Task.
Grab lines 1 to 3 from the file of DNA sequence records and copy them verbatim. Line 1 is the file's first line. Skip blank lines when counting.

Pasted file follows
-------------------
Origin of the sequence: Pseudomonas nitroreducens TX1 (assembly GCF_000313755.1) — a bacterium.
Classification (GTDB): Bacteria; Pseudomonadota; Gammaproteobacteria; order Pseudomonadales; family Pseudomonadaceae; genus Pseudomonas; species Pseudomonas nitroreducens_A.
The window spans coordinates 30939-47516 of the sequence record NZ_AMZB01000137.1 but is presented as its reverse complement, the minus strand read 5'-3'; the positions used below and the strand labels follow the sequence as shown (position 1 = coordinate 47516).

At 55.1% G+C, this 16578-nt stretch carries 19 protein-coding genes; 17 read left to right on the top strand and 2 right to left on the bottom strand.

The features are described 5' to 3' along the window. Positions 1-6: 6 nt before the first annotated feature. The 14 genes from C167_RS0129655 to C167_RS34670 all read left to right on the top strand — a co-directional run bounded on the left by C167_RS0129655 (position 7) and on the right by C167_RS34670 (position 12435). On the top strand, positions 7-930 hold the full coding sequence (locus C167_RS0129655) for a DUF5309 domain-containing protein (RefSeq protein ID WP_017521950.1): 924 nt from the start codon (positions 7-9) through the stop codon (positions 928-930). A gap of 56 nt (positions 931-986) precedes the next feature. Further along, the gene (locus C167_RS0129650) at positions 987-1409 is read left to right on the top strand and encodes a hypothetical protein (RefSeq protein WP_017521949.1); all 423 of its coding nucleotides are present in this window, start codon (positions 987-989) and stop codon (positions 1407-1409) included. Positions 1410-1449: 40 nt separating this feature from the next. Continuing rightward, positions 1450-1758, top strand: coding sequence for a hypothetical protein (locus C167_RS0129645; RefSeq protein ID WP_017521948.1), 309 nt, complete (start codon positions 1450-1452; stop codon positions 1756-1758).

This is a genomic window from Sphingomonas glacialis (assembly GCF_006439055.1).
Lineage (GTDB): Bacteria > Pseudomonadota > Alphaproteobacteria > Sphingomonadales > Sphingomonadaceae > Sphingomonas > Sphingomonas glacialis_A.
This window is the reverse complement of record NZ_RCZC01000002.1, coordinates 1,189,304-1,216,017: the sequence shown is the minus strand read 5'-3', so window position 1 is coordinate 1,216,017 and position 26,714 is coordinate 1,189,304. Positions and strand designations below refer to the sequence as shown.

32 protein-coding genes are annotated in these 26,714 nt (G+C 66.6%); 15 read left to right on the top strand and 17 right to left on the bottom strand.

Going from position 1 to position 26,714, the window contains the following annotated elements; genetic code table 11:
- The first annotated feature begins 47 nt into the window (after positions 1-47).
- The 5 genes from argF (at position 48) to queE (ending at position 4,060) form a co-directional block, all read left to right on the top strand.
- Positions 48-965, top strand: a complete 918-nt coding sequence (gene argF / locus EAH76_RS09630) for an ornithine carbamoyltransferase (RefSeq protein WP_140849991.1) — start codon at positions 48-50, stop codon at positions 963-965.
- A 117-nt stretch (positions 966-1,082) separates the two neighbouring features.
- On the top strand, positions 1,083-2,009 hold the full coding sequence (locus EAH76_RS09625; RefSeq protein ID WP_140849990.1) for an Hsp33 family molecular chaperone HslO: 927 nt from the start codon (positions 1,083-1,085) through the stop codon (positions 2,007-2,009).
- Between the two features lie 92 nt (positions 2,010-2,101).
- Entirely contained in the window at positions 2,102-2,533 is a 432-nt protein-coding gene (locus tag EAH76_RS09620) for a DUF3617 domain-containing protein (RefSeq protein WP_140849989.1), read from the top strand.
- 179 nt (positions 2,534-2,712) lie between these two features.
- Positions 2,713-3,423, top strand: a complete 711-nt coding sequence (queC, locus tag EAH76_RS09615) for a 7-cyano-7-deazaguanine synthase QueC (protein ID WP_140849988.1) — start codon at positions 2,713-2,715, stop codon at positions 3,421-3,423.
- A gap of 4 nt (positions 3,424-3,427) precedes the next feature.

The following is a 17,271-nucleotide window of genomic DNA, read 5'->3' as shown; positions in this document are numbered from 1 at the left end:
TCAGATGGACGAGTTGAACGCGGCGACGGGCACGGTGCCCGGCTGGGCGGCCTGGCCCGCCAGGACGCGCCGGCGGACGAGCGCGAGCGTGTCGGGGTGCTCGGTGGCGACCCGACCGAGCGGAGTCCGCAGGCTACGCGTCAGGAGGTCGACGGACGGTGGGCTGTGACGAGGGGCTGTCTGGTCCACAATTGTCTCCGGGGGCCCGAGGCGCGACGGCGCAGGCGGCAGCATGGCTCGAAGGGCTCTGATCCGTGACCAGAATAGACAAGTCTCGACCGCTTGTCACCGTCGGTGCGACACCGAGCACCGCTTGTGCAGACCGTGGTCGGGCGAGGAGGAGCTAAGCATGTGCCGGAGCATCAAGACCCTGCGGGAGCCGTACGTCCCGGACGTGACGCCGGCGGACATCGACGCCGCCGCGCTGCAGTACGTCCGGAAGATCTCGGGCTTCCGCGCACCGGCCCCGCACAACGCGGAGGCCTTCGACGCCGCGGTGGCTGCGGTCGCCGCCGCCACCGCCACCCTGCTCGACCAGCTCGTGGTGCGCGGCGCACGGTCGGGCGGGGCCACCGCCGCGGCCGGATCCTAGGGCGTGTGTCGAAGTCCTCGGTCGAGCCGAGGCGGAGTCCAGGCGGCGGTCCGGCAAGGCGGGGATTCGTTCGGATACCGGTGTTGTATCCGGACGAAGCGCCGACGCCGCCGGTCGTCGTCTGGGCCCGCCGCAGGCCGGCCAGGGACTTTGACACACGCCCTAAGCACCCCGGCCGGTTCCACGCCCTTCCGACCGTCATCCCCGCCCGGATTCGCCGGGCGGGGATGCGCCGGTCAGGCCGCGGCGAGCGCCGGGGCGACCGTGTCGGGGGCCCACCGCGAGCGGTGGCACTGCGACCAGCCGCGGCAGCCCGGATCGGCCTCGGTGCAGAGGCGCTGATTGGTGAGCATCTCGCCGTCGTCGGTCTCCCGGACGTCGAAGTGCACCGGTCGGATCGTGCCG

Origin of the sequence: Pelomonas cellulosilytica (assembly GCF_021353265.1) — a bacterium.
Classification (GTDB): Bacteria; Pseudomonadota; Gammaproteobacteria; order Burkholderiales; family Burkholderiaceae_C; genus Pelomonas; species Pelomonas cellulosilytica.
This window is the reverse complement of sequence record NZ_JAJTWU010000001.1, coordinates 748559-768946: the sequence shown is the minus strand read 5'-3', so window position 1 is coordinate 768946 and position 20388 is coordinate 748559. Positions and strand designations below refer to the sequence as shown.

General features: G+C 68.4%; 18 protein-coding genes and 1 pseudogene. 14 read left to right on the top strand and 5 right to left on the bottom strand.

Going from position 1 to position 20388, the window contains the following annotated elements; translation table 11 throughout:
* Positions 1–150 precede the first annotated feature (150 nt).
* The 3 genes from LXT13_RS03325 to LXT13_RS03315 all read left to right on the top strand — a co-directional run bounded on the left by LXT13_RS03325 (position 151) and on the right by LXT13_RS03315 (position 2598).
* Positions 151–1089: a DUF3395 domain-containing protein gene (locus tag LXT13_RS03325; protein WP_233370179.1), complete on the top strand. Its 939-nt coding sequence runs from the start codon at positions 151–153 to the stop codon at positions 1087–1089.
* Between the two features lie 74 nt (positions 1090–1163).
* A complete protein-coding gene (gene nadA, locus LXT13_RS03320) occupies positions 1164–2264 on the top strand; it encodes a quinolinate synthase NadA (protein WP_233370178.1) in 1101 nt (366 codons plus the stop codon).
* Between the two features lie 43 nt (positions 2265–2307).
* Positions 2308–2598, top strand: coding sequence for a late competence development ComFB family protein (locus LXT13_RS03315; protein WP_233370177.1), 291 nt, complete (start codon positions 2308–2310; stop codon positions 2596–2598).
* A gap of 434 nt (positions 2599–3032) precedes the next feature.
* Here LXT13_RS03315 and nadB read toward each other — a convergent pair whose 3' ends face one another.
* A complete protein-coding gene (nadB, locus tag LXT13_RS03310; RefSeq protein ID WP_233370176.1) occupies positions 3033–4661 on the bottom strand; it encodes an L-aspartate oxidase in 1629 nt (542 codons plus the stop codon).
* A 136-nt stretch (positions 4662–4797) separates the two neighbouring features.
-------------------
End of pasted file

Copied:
Origin of the sequence: Pseudomonas nitroreducens TX1 (assembly GCF_000313755.1) — a bacterium.
Classification (GTDB): Bacteria; Pseudomonadota; Gammaproteobacteria; order Pseudomonadales; family Pseudomonadaceae; genus Pseudomonas; species Pseudomonas nitroreducens_A.
The window spans coordinates 30939-47516 of the sequence record NZ_AMZB01000137.1 but is presented as its reverse complement, the minus strand read 5'-3'; the positions used below and the strand labels follow the sequence as shown (position 1 = coordinate 47516).